|Many of the Turkish sites vanished during the frequently spontaneous development of urban architecture. Tel Yumuktepe now lies within the city of Mersin, which currently has a total number of a million inhabitants, while a significant number of the prehistoric sites were ruined by the glitzy establishment of the City Park. Current research is seeking to decipher some extremely complicated finding situations, for example in the former interior of a house dating from an earlier phase of the Neolithic settlement. The Head of Research Isabella Caneva is investigating site of Yumuktepe for more than 20 years. Photo by Jaroslav Řídký 2014.
The Yumuktepe site is one of the oldest known sites in Anatolia and had already been examined prior to the Second World War. An almost 11-metre thick Neolithic layer that originated by levelling residential terraces during the reconstruction period suggests the long-term use of this settlement area with its excellent location for exploiting the raw material resources of Central Turkey (e.g. obsidian) and of the Levant.
It is very likely that the local settlement is related to the changes that took place at the end of the Pre-Pottery Neolithic period (i.e. at the end of the 8th millennium BC), when large-scale agglomerations ceased to exist and instead there was a shift of the settlement space to other new areas, especially those that happened to be located along the Mediterranean coast. At the beginning of the 7th millennium BC several settlements were established on the shore of the Mediterranean Sea that were focused particularly on cattle breeding and on fishing. Both the pottery and the architecture indicate the strong inter-regional ties that existed with the Levant, while, on the other hand, the Yumuktepe site is interesting in regard to its occupants’ utter ignorance of the local resources; it was as if they were local residents who were trying to emphasise their group identity in a completely new environment. Also documented in the oldest Neolithic layers was a notable quantity of obsidian artefacts, which were apparently in the form of blade blanks that had been imported to this site. Throughout the entire period of the Neolithic settlement there was a noticeable link to the Eastern Mediterranean Coast (e.g. stone sealers). Gradually, however, the use of local raw materials and crop production began to prevail. These evident changes also took place in regard to the construction technology, whereby daubed wicker structures were gradually replaced by stone architecture - during the Late Neolithic phase a massive wall was erected there, together with a path paved with stones. Large-scale clay objects that were used for food storage have been documented there, together with a number of specialised activities – the production of items from bones and the production of stone tools and of jewellery.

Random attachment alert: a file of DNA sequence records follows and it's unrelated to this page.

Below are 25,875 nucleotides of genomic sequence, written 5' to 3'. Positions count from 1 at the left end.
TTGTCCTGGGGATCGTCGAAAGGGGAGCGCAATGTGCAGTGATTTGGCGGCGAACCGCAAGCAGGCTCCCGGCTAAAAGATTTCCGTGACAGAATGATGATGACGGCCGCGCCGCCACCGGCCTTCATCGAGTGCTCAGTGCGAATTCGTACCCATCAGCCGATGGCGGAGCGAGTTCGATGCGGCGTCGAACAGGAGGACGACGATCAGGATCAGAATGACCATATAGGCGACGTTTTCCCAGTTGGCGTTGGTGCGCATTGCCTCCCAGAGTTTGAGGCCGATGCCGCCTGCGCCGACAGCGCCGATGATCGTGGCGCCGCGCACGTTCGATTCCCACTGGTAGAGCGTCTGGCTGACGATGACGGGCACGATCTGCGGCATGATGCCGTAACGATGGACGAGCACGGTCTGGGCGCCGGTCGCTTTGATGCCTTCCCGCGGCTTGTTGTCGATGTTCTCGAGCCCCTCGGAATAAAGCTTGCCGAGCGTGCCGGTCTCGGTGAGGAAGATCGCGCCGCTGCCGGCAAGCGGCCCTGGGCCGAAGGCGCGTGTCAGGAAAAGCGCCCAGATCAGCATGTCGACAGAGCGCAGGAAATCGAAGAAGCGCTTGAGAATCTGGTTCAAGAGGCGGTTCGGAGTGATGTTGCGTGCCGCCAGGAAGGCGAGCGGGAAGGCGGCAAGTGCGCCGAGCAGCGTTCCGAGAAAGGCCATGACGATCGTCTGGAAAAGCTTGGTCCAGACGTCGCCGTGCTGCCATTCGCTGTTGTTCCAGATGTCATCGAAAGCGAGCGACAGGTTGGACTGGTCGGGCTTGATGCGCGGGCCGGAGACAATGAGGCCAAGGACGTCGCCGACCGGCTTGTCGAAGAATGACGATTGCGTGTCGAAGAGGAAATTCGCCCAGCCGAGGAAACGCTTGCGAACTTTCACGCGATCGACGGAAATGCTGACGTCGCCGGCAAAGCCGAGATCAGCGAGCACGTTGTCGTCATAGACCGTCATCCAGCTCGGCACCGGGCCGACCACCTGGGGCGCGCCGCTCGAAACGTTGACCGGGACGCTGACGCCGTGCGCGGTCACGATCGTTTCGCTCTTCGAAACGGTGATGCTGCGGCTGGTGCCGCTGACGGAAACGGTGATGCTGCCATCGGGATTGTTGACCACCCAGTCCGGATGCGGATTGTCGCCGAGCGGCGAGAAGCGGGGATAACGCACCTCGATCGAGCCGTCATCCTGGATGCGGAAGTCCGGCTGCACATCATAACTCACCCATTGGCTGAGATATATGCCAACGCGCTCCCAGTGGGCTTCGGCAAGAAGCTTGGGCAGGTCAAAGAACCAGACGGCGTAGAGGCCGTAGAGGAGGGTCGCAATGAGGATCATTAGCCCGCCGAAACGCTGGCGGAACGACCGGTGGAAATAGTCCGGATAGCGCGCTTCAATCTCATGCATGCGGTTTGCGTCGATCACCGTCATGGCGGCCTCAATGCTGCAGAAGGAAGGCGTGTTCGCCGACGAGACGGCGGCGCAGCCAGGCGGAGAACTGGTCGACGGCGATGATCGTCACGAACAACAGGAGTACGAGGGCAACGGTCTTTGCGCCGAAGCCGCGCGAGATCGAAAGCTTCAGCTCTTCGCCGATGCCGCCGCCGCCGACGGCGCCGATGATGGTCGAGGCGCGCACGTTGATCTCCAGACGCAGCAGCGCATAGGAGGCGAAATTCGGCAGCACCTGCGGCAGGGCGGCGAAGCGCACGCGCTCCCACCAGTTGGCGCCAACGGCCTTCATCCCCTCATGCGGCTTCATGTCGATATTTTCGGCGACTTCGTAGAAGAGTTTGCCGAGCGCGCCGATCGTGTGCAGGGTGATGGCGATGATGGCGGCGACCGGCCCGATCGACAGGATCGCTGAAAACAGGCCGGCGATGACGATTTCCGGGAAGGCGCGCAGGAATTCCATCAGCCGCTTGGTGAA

|The Neolithic architecture along the southern coast of Turkey differs quite significantly from that of the South Turkey and the Central Turkey traditions. Captured in the photo are the stone foundations of individual rectangular buildings dating from a mid-construction phase during the Neolithic period. Modified and adapted from Caneva - Köroğlu 2010, Fig. 34.
Storage objects represent some of the principle attributes of the Neolithic period. The Yumuktepe site is well known thanks to these remnants of massive surface storage structures made of burnt clay. Modified and adapted from Caneva - Köroğlu 2010, Fig. 43.
Want to learn more?
- Caneva, I. 2012. Mersin-Yumuktepe In the Seventh Millenium BC: an updated view. In The Neolithic in Turkey. New Excavations & New Research, eds. M. Özdogan, N. Başgelen, and P. Kuniholm, 1–29. Istanbul: Archaeology & Art Publications.
- Caneva, I., and G. Köroğlu. 2010. Yumuktepe – a Journey through Nine Thousand Years. Istanbul: Ege Yayinlari.
- Simmons, A. H. 2010: The Neolithic Revolution in the Near East: Transforming the Human Landscape. Tucson: University of Arizona Press, 184-194.